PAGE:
When, a few years ago, I bought a copy of Ernst Toller’s Brokenbrow (1926) for its brilliant illustrations by George Grosz, I didn’t take much notice of the bookplate. Recently, I took another look and discovered that it was made for Rudolph Messel, Oxford friend of Evelyn Waugh in the early twenties and one of the lesser known members of the 'Hypocrites Club'.
Born in 1905, the son of wealthy stockbroker Harold George Messel, art was part of Rudolph’s heritage. Famous stage designer Oliver Messel was his cousin and his aunt Maud was daughter of the celebrated Punch cartoonist Linley Sambourne. In 1918, when he was 13 he lost his mother. On his father’s death two years later Rudolph may have become a ward of his uncle Leonard, who in 1915 had inherited Nymans, in Sussex, from his father Ludwig (also a stockbroker ).While Leonard was transforming the gardens of Nymans and filling the mansion with costly art works from around Europe, his nephew Rudolph was living an effete life at Oxford as a member of the notorious Hypocrites Club, whose more famous members included Evelyn Waugh, Terence Greenidge and Lord David Cecil. In 1926, aged 21, Rudolph stayed for a few days on Lundy with Greenidge, probably on the recommendation of Waugh, who had visited the island two years earlier with some fellow Hypocrites. Greenidge and Messel had interests in common . Both liked dogs and both were keen on film. The eccentric Greenidge was perhaps a little keener on dogs than was Messel and attracted attention on Lundy by a habit of kissing his pooch on the mouth.
As a student Rudolph boasted that he intended to write a full length study of film-making which he would call This Film Business. The book, duly published in1928, was advertised as the first serious study of the cinema. It was well received and is still highly regarded by cinema historians. Messel is known to have published just one other book, Refuge in the Andes (1939 ).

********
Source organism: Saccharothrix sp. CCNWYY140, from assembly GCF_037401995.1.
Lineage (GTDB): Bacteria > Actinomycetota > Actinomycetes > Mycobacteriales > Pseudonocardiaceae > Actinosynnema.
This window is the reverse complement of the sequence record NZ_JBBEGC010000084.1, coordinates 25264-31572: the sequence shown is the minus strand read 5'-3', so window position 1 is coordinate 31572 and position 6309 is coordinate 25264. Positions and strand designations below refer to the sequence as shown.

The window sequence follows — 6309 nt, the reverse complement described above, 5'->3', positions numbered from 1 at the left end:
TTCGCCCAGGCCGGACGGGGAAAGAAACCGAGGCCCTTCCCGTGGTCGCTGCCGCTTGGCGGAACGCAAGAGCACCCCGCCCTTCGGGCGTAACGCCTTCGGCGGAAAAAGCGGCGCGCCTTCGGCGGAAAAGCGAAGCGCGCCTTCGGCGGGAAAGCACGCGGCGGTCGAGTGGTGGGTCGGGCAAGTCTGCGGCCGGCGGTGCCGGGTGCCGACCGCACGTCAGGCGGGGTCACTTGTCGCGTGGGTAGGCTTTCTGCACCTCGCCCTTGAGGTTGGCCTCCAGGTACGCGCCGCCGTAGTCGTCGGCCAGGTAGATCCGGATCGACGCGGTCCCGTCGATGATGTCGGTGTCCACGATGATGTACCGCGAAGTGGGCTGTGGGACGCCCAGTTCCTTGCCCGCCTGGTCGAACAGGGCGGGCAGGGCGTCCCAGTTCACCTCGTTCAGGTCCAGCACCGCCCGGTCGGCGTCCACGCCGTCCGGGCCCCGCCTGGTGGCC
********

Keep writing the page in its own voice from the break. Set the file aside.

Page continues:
In Oct 1947, like his Oxford contemporary Betjeman before him, Messel married the daughter of a Field Marshall, in this case the Hon Judith Horatia Birdwood, daughter of Lord Birdwood, and the pair retired to live a life of rural bliss at the Victorian Ford House, Drewsteignton, on the edge of Dartmoor. It was Judith who designed the bookplate for her husband as a 1949 Valentine’s Day gift. The design consists of a cartouche bearing Messel’s initials around which are arranged symbolic images of his life. Going clockwise we see a typewriter followed by books, a bottle of Gordon’s gin, a tankard, a flagon of cider, a sheaf of corn and a harvest fork, a packet of cigarettes, and lastly, a sheet of music.
Messel died in 1958 at the early age of 53, possibly due to an over fondness for gin, cider and cigarettes. Oddly, Rudolph’s cousin Oliver features several times in Humphrey Carpenter’s The Brideshead Generation (1989), but there is no mention of Rudolph.
Today, you can buy Rudolph and Judith’s former home in Drewsteignton, albeit with several modern alterations that doubtless would not have met with their approval. With its 7 bedrooms, this Victorian mansion stands in extensive grounds, and can be had for a very reasonable £1.3M [RH]